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5 Quick Questions: Embracing Technology Implementation

Insight on how manufacturers can tackle some of the challenges associated with embedding new technologies into a manufacturing enterprise.

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From AI and blockchain to the Internet of Things and 3D printing, the evolution of new industrial technologies is constant and, at times, difficult to prioritize. These advancements offer manufacturers the ability to streamline operations, improve customer connections and take customization to a whole new level.

We recently sat down with Kris Goldhair, co-founder of KBMax, a leading provider of configure, price, quote (CPQ) software solutions. He offers some insight on how manufacturers can tackle some of the challenges associated with embedding new technologies into a manufacturing enterprise.

Jeff Reinke, IEN: What do you feel is the biggest obstacle for manufacturers when it comes to integrating new technology? 

Kris Goldhair, Co-Founder of KBMaxManufacturers often overplan the rollout of new technologies. They should understand that it can be an iterative process that they can continue to implement and optimize quickly.

JR: Because of these obstacles, real or perceived as they might be, what do you feel is the biggest opportunity manufacturers are missing out on?

KG: Manufacturers are missing out on tools that can make their processes more efficient, like a CPQ solution. Many are still using spreadsheets and price books to manage their sales processes. This leads to too much human error and wasted time spent on these old systems.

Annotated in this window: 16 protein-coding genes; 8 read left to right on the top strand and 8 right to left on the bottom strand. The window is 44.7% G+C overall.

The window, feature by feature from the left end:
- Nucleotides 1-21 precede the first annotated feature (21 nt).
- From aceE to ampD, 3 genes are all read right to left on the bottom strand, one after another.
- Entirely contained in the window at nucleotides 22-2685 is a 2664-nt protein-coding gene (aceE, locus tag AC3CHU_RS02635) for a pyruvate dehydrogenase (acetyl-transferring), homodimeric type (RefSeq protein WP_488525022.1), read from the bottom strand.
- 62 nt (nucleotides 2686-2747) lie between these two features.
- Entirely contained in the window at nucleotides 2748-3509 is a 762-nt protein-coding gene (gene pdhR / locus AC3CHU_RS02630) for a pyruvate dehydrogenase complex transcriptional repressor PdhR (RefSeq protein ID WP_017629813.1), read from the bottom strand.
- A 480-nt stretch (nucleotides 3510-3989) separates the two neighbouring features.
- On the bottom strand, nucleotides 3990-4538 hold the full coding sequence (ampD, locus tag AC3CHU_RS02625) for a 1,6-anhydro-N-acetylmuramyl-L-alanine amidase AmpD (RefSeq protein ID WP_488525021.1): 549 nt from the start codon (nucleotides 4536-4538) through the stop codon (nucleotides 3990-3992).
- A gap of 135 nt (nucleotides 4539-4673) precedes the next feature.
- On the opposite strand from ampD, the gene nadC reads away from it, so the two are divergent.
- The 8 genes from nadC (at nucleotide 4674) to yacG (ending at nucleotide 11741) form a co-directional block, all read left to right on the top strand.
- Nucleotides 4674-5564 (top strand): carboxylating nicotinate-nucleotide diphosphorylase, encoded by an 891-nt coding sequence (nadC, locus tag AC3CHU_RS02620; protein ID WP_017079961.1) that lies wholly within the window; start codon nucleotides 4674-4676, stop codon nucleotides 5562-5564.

They really should be focusing on how to improve their technology and automation to transform their entire organization. This change does not have to be sudden. Manufacturers can chip away at this evolution. Taking one step at a time is the best way to take advantage of this tech and slowly grow and change their processes.

JR: How do differences in the size of manufacturers impact their attitudes towards Industry 4.0 technologies? Are there differences in varying market sectors? Geography?

KG: We've noticed that certain verticals are more inclined to adopt Industry 4.0 technologies. For example, medical device and lighting manufacturers are leading the way in 4IR (fourth industrial revolution) innovation. We have not seen a difference when it comes to geography, but the size of manufacturers tends to dictate the amount of resources allocated to the exploration of these new technologies.

JR: Which technology do you think is at risk of having its development impeded because of implementation challenges?

KG: All new technology can be impeded by new requirements. Involving several different teams when integrating business systems can cause major challenges. It's critical to make sure everyone is onboard with the goals and plan for implementation prior to kicking off a digital transformation project.

JR: If you could provide U.S. manufacturers with one wish, ability, super-power, etc., what would it be?

KG: Most manufacturers are afraid that change will affect their career trajectory, but in reality, it will only help them sell more and sell faster. I would increase their capacity to explore. U.S. manufacturers should not be afraid to change and evolve.

Rather, they should be open to new technology and iterative implementation. At the end of the day, this 4IR technology will only help companies grow and be more competitive in the market. 

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